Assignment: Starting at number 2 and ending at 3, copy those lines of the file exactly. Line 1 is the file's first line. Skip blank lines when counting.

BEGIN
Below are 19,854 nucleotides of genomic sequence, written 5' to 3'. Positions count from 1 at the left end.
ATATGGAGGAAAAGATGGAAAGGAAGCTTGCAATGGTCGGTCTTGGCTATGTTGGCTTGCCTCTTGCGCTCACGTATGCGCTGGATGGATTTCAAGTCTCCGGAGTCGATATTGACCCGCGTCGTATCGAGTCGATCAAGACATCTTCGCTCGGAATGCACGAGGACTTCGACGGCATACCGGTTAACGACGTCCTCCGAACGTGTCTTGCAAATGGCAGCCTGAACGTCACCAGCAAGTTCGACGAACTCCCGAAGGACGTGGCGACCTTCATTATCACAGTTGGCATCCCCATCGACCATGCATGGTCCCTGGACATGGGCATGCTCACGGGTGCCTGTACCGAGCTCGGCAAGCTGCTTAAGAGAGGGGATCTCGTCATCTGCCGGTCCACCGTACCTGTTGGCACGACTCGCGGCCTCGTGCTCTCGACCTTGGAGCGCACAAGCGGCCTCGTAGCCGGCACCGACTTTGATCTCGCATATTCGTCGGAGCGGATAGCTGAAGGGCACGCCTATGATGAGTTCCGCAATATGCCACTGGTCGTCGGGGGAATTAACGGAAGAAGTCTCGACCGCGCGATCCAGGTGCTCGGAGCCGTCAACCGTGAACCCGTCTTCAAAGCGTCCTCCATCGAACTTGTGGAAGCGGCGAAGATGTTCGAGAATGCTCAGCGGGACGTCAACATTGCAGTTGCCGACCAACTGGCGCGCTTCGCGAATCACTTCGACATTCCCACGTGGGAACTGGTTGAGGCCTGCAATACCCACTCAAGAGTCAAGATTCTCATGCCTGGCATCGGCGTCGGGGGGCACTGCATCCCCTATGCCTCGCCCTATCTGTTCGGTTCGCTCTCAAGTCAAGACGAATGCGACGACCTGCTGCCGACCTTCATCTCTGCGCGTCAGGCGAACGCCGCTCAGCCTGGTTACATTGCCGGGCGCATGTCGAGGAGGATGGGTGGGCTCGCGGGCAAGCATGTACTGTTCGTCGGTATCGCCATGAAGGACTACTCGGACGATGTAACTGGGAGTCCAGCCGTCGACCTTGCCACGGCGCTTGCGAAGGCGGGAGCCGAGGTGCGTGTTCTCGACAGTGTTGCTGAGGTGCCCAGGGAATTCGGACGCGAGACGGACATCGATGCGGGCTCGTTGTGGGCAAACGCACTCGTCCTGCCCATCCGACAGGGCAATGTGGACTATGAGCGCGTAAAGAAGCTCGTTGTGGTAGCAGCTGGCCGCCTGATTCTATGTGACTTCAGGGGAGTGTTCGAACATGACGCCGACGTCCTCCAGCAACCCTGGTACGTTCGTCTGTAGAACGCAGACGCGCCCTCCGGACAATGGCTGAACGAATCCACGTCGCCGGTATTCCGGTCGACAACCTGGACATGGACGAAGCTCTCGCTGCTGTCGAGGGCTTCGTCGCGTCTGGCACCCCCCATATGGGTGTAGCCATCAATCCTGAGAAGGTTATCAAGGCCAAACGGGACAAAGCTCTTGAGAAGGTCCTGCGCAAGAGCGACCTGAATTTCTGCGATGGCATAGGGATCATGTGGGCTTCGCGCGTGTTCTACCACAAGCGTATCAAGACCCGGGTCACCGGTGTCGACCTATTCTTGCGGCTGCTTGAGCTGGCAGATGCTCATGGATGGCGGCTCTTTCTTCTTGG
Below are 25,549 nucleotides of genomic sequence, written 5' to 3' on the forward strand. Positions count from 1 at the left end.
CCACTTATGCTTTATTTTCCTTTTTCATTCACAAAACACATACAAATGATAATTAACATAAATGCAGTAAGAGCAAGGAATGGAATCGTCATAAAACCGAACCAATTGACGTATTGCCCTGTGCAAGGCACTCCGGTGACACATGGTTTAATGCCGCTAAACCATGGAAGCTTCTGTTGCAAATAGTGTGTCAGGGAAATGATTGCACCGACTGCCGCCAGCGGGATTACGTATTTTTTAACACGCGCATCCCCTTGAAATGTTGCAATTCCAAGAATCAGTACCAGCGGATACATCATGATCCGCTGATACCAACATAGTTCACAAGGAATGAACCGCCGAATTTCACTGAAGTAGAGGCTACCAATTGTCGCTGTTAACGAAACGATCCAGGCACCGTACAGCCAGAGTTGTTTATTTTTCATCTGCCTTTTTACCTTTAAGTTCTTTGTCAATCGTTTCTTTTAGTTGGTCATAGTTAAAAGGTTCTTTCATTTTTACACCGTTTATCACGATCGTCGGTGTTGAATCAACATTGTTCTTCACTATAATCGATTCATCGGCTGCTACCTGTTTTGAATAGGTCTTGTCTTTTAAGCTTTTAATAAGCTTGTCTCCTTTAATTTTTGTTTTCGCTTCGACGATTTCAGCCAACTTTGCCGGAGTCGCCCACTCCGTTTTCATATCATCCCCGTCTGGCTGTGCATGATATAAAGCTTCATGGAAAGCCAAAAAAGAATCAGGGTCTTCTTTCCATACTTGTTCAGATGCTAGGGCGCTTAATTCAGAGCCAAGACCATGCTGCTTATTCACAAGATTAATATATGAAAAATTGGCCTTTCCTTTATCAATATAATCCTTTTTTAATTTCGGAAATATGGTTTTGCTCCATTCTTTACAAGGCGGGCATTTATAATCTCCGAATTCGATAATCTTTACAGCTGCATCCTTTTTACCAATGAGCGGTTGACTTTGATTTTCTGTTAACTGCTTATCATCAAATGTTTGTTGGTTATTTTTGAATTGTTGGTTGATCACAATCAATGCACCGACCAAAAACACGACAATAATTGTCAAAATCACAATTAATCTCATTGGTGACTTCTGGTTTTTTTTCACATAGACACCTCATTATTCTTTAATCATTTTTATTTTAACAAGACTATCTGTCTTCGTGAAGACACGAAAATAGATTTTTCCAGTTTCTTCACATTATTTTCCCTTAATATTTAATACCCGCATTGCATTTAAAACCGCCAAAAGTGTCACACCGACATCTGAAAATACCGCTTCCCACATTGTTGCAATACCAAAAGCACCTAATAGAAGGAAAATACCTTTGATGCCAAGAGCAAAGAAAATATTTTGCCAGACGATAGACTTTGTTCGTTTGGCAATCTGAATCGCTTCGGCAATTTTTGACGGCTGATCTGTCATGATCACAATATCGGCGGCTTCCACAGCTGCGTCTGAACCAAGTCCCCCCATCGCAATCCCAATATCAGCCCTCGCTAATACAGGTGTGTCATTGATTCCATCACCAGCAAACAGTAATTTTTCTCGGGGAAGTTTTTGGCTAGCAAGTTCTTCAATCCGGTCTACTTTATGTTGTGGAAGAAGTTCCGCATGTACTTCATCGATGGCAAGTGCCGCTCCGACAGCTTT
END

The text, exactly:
ATATGGAGGAAAAGATGGAAAGGAAGCTTGCAATGGTCGGTCTTGGCTATGTTGGCTTGCCTCTTGCGCTCACGTATGCGCTGGATGGATTTCAAGTCTCCGGAGTCGATATTGACCCGCGTCGTATCGAGTCGATCAAGACATCTTCGCTCGGAATGCACGAGGACTTCGACGGCATACCGGTTAACGACGTCCTCCGAACGTGTCTTGCAAATGGCAGCCTGAACGTCACCAGCAAGTTCGACGAACTCCCGAAGGACGTGGCGACCTTCATTATCACAGTTGGCATCCCCATCGACCATGCATGGTCCCTGGACATGGGCATGCTCACGGGTGCCTGTACCGAGCTCGGCAAGCTGCTTAAGAGAGGGGATCTCGTCATCTGCCGGTCCACCGTACCTGTTGGCACGACTCGCGGCCTCGTGCTCTCGACCTTGGAGCGCACAAGCGGCCTCGTAGCCGGCACCGACTTTGATCTCGCATATTCGTCGGAGCGGATAGCTGAAGGGCACGCCTATGATGAGTTCCGCAATATGCCACTGGTCGTCGGGGGAATTAACGGAAGAAGTCTCGACCGCGCGATCCAGGTGCTCGGAGCCGTCAACCGTGAACCCGTCTTCAAAGCGTCCTCCATCGAACTTGTGGAAGCGGCGAAGATGTTCGAGAATGCTCAGCGGGACGTCAACATTGCAGTTGCCGACCAACTGGCGCGCTTCGCGAATCACTTCGACATTCCCACGTGGGAACTGGTTGAGGCCTGCAATACCCACTCAAGAGTCAAGATTCTCATGCCTGGCATCGGCGTCGGGGGGCACTGCATCCCCTATGCCTCGCCCTATCTGTTCGGTTCGCTCTCAAGTCAAGACGAATGCGACGACCTGCTGCCGACCTTCATCTCTGCGCGTCAGGCGAACGCCGCTCAGCCTGGTTACATTGCCGGGCGCATGTCGAGGAGGATGGGTGGGCTCGCGGGCAAGCATGTACTGTTCGTCGGTATCGCCATGAAGGACTACTCGGACGATGTAACTGGGAGTCCAGCCGTCGACCTTGCCACGGCGCTTGCGAAGGCGGGAGCCGAGGTGCGTGTTCTCGACAGTGTTGCTGAGGTGCCCAGGGAATTCGGACGCGAGACGGACATCGATGCGGGCTCGTTGTGGGCAAACGCACTCGTCCTGCCCATCCGACAGGGCAATGTGGACTATGAGCGCGTAAAGAAGCTCGTTGTGGTAGCAGCTGGCCGCCTGATTCTATGTGACTTCAGGGGAGTGTTCGAACATGACGCCGACGTCCTCCAGCAACCCTGGTACGTTCGTCTGTAGAACGCAGACGCGCCCTCCGGACAATGGCTGAACGAATCCACGTCGCCGGTATTCCGGTCGACAACCTGGACATGGACGAAGCTCTCGCTGCTGTCGAGGGCTTCGTCGCGTCTGGCACCCCCCATATGGGTGTAGCCATCAATCCTGAGAAGGTTATCAAGGCCAAACGGGACAAAGCTCTTGAGAAGGTCCTGCGCAAGAGCGACCTGAATTTCTGCGATGGCATAGGGATCATGTGGGCTTCGCGCGTGTTCTACCACAAGCGTATCAAGACCCGGGTCACCGGTGTCGACCTATTCTTGCGGCTGCTTGAGCTGGCAGATGCTCATGGATGGCGGCTCTTTCTTCTTGG
Below are 25,549 nucleotides of genomic sequence, written 5' to 3' on the forward strand. Positions count from 1 at the left end.